Some friends who have known me for forty years wondered where that could have come from. So they did a Google search to find a reference for the claim. They found the source in a published interview with actress Meredith MacRae about her famous father, a Broadway and Hollywood star of the 1950s and 60s. The interview quoted her: “My father, Gordon MacRae, was an alcoholic…” The Prosecution rests.
Bear with me, please, as I meander my way to the point. It was only later, at the end of that 1969 summer of lunacy when I returned to Massachusetts, that I saw news reports of something that happened just two days before Neil Armstrong’s milestone. On July 18, 1969 at 11:15 PM, Senator Ted Kennedy, brother of an assassinated president and an assassinated Democratic presidential nominee, drove his car off a bridge into the ocean at Cappaquiddick Island, Martha’s Vineyard.
Mary Jo Kopechne, one of six young women who had worked on Bobby Kennedy’s presidential campaign, drowned in that car while Ted Kennedy escaped. On July 19, 1969, waiting some ten hours before reporting the event, Kennedy sat in the office of the Chappaquiddick constable. He hand wrote a statement of events, leaving a blank after “Miss Mary” because he could not spell her last name. On July 20, the front page story was buried under Neil Armstrong’s giant leap for mankind.
On July 25, Kennedy pleaded guilty to a misdemeanor charge of leaving the scene of an accident. He received a two-month suspended sentence. He wore a neck brace to the hearing for no other reason, he told his exasperated lawyers, than he thought it might look good for the media. His first words while telling his closest allies that Mary Jo lay dead in his submerged car were, “I’m not going to be president.”
Just before the Senate Judiciary Committee confirmation hearings for Judge Brett Kavanaugh earlier this month, I happened to watch the film, Chappaquiddick recently released on DVD. I highly recommend it. Unlike so much of Hollywood, the film portrayed the events of that summer of 1969 with an honest journalist’s eye instead of the spin of political agendas. The film portrayed Ted Kennedy as a misogynistic narcissist more concerned for the story’s impact on his political ambitions than on the life and death of Mary Jo Kopechne.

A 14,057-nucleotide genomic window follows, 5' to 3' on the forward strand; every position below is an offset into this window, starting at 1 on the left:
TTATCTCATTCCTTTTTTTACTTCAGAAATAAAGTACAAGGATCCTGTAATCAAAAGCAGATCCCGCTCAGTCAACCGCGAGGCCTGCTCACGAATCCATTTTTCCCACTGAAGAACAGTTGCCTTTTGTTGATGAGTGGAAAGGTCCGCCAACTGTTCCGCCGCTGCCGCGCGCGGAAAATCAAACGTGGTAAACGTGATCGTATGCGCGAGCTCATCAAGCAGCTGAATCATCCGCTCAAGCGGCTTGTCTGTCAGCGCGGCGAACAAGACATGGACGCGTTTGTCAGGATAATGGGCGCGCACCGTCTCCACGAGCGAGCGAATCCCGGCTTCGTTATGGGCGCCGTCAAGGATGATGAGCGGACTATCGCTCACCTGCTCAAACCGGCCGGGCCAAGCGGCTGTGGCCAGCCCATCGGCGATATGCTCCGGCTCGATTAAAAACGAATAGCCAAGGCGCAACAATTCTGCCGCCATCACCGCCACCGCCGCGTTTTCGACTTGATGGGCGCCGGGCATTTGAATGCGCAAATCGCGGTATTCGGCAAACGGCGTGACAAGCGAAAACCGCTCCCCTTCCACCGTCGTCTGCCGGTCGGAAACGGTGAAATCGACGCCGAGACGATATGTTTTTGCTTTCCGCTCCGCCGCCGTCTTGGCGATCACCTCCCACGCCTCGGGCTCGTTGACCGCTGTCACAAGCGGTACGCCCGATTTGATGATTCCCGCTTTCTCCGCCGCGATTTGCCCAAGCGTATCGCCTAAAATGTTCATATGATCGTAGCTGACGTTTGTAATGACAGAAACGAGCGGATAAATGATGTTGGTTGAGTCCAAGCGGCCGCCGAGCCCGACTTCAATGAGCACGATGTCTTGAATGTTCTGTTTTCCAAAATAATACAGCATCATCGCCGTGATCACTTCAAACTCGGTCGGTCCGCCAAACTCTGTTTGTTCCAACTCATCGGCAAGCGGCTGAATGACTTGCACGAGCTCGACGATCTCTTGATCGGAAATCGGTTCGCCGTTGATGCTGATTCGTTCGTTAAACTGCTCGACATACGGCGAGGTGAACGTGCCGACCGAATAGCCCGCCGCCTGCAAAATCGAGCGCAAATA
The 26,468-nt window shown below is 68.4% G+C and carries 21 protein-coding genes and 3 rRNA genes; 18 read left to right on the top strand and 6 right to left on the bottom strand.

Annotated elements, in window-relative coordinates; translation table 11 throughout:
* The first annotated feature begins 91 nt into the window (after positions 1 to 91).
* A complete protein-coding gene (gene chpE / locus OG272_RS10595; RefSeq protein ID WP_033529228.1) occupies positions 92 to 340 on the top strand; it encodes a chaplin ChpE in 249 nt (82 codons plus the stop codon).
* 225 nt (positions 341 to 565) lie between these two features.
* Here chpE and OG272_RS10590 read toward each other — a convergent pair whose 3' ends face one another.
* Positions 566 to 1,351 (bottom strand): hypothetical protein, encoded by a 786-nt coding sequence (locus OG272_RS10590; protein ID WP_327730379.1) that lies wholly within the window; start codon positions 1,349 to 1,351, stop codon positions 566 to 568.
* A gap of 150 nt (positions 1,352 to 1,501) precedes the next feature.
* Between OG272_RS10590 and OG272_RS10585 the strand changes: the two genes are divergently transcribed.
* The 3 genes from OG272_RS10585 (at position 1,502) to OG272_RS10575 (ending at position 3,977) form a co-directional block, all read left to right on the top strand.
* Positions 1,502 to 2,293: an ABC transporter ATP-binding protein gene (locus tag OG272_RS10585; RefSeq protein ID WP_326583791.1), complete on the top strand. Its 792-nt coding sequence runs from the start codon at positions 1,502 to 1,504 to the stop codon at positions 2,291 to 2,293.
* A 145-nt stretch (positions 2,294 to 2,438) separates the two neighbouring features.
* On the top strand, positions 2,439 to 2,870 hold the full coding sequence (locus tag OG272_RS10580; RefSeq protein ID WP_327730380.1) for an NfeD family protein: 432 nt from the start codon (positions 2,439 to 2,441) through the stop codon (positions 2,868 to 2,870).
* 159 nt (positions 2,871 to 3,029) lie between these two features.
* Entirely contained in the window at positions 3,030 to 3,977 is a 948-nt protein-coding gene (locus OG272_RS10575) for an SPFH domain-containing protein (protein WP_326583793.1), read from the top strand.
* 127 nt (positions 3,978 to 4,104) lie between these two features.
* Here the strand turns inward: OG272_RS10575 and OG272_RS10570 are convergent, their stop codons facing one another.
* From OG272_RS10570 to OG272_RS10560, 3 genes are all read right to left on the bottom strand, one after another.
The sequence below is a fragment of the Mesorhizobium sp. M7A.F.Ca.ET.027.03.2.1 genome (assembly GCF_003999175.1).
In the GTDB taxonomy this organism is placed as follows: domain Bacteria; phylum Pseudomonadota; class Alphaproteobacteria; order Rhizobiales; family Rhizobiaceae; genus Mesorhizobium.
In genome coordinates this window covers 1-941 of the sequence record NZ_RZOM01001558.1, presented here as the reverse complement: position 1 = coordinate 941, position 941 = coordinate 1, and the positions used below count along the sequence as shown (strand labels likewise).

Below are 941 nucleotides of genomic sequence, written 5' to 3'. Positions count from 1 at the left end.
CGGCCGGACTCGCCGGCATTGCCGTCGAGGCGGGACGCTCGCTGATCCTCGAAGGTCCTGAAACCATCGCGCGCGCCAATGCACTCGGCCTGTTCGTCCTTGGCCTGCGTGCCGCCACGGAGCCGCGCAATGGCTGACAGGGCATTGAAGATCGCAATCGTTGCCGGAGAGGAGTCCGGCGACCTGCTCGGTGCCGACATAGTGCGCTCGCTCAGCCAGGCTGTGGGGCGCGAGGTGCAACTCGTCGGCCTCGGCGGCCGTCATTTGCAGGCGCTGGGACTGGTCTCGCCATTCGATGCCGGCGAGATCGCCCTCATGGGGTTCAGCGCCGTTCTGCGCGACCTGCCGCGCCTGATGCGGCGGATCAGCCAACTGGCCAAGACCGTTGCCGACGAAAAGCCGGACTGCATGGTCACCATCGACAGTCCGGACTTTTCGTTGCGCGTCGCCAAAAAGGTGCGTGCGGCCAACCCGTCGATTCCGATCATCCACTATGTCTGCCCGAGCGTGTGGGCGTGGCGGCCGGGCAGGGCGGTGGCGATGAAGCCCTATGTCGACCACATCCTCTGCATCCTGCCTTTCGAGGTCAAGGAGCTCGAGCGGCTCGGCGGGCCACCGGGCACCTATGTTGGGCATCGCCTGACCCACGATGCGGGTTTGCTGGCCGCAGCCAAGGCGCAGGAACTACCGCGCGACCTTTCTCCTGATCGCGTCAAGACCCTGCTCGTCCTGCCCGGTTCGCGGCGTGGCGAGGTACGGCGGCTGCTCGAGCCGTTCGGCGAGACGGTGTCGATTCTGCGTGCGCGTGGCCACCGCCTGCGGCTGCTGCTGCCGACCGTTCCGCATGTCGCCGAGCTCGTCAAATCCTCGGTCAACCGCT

In January of 1970, midway through my senior year of high school and still 16, a court inquest was held. A judge took strong exception to many of Kennedy’s assertions and descriptions of the events of that night. He had been drinking, a fact reduced in the media to “negligent driving which appeared to have contributed” to Mary Jo’s death.
Jump ahead to 1985. Despite Chappaquiddick, Kennedy was repeatedly reelected to his Massachusetts senate seat with little in the way of challenge or critique. The news media gave him an easy pass. Kennedy announced in 1985 that he would not seek the presidency. The party and media spin was that he had found a sense of accomplishment in the Senate. No one mentioned Mary Jo Kopechne or Chappaquiddick anymore.
Two years later in 1987, President Ronald Reagan nominated legal scholar and former Solicitor General Robert Bork to the U S Supreme Court. The story to follow may seem painfully familiar. Liberal groups across the nation protested the nomination. The politicians and the news media howled incessantly that Bork would reverse Roe v Wade.
Senate Democrats criticized the nomination of Bork, accusing President Reagan of trying to pack the Court with allies for his conservative cause. Confirmation hearings took an ominous turn as Senator Ted Kennedy addressed the Senate and nation with “Robert Bork’s America.”
“Robert Bork’s America is a land in which women would be forced into back-alley abortions, blacks would sit in segregated lunch counters, rogue police could break down citizens’ doors in midnight raids, and school children could not be taught about evolution. Writers and artists would be censored at the whim of government, and the doors of the federal courts would be shut on the fingers of millions of citizens for whom the judiciary is – and is often the only – protector of individual rights at the heart of our democracy.”
On October 23, 1987, the Senate rejected Bork’s nomination by a 58 to 42 vote. The rejection came after weeks of hearings before the Senate Judiciary Committee during which Judge Bork was robbed of his good name and a presumption of innocence against Kennedy’s charges.
Having rid the Supreme Court of Judge Bork, Chappaquiddick was erased from the American mind. The media and the Democratic Party rebranded Ted Kennedy as a national champion for women and their rights and causes.
The irony in this story has many tiers. As a result of the undoing of Judge Robert Bork, President Reagan had to present another nominee. He chose Anthony Kennedy whose retirement from the Court 31 years later resulted in the nomination of Judge Brett Kavanaugh. As Yogi Berra famously said, “It was déjà vu all over again!”
A NATIONAL DISGRACE